Still, even if the sightlines of marching columns are fouled by the central Christian addition and the numerous side-chapels, the Mosque of Cordoba offers illustrative microcosms of the historical processes that witness one value-system overcoming another. Multiple eras of history are visible, sometimes simultaneously in the naked eye of the observer. A glass floor reveals excavated mosaics beneath the church floor from a former Roman basilica, Visigothic ruins sit in display cases nearby, the Muslim arches run along in colour-alternating rows (the oldest of them held up by repurposed Roman and Visigothic columns), and Christian devotional paintings hang from chapel altars. The eras of Cordoban history are stacked before your eyes like a layer cake. Cordoba’s Mezquita-Catedral, perhaps more than any other historical site in Europe if not in the entire world, renders the gradations of historical change with the clear visual demarcations of geological layers in the earth.

Spain itself today still reveals those gradations of historical change in its society, culture, and monuments, though you may have to look more closely to find them than in Cordoba. If Spain at large is a kaleidoscope of regional identities and conflicting histories drawn together into a patchwork state, then Andalucia is a microcosm of that effect as well as an amplification. Spain, it seems, is more Spain in Andalucia than anywhere else.

Categories: Art, Culture, History, Travel

A Sojourn in Spain: Thoughts on Madrid and Toledo

A mere two weeks in a country with such regional diversity and historical richness as Spain is hardly enough to get a full measure of one of Europe’s most fascinating nations. But the character, history, and artistic heritage of certain of its regions can emerge in even so short a time spent exploring them.

For many, the entry point into Spain is Madrid, the national capital, largest metropolis, and transportation, institutional, cultural, and geographical centre of the country. A bustling modern city, Madrid cannot boast the deep, fascinating history of many of the older Spanish cities (especially those in the South). Though the city site has been continually habitated since pre-Roman times, Madrid has only been a significant centre since the mid-16th Century, when Hapsburg King Philip II relocated his court there from older, less growth-friendly Toledo. Consequently, very few of the city’s landmarks pre-date that time, with the majority of its institutional and royal edifices built in the century or two after this shift. In contrast to the tight-packed, labyrinthine medieval streets of older cities like Toledo, Seville, or Granada, Madrid is laid out in the wide boulevards and plazas of the era of its Bourbon monarchs.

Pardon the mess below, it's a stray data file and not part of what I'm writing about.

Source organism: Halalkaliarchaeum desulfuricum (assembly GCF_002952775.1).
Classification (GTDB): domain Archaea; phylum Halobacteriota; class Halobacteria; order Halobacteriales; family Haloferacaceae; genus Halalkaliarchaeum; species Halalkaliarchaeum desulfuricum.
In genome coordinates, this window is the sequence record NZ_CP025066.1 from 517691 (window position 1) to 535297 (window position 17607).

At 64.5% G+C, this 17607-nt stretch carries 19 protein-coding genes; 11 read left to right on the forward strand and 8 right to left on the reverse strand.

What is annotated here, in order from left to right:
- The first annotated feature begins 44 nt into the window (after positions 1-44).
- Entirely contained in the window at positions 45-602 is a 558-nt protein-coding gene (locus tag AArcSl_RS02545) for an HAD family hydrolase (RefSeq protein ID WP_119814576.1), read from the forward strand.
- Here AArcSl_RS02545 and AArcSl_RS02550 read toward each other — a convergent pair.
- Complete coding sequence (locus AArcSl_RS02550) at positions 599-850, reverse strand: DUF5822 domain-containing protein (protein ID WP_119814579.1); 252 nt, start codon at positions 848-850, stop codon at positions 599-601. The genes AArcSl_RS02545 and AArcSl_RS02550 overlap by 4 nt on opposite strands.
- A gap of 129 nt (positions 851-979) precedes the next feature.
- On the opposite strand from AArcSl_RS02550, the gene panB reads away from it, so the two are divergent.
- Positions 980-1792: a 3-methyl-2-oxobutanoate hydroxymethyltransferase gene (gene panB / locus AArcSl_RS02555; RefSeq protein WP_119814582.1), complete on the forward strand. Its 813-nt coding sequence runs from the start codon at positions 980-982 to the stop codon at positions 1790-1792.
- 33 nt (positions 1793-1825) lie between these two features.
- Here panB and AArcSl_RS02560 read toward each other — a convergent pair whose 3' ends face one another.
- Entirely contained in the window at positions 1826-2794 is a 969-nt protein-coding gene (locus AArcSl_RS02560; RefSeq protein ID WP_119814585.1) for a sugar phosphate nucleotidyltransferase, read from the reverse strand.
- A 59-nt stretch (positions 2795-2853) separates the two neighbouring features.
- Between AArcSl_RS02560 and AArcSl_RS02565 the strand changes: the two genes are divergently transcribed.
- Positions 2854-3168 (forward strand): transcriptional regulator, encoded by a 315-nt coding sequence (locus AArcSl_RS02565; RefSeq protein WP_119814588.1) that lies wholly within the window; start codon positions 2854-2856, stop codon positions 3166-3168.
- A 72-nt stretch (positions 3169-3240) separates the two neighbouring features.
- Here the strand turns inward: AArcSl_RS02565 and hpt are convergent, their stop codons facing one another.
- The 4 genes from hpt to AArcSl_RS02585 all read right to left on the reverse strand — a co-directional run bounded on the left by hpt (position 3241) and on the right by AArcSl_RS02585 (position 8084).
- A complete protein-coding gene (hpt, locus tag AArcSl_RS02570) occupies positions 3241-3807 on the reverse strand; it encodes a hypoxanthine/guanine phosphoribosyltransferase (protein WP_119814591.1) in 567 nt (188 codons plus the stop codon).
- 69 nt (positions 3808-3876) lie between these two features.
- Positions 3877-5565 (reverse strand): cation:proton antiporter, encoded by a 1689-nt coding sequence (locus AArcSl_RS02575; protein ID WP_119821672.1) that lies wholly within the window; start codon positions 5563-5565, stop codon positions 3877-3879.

Madrid does aggregate cultural attractions from across Spain’s historic realms, however. Its golden triangle of major national art museums – the Prado, Thyssen-Bornemisza, and Reina Sofia – bring together an embarrassment of artistic riches (many of them derived from the Habsburg royal collection) from Bosch to Velazquez to Goya to Picasso in a concentrated area. More treasures can be seen in the Palacio Real across the city centre and El Escorial, the devout Philip II’s massive palace-monastery-basilica complex outside the city limits. But Madrid, lovely and easily-navigated and livable as it is, carries the feeling of a relatively recent and governmentally-forced national capital for a nation defined by its resolute regional identities.

El Greco’s View of Toledo

Its obvious counterpoint is Toledo. Formerly the nominal capital and base for the royal court, Toledo’s growth was stunted by its unique and picturesque location along the slopes of a commanding hillside, its iconic Alcazar and Gothic cathedral crowning the rise with the aforementioned medieval streets spidering paths to and fro below and around them. A civic construction that makes much more sense as a defensible Middle Ages stronghold than as a sprawling modern Western democratic capitalist economic unit like Madrid has become, Toledo’s skyline is nonetheless lodged in the popular consciousness thanks to its legendary native artist, El Greco, who famously painted the cityscape of his time with swirling, foreboding clouds above it.

And yet Toledo, with its historic sites and strong claim to the title of Spain’s religious capital, is also redolent of the complex web of diverse influences that makes up Spanish history. Philip II put the city’s golden years as Spain’s active heart behind it in 1561, and his father Charles I (Holy Roman Emperor Charles V) and Spain-unifying great-grandparents Ferdinand and Isabella spread their historical legacies and major monuments across the great former Moorish cities of Andalucia (which I will discuss more in a subsequent post). A city now best known for its surviving Catholic landmarks and now purely-touristic swordmaking industry, Toledo’s deeper connection to what can be tentatively but perhaps anachronistically called “Spanishness” can be most resonantly traced through its two most celebrated creative figures: El Greco and Miguel de Cervantes.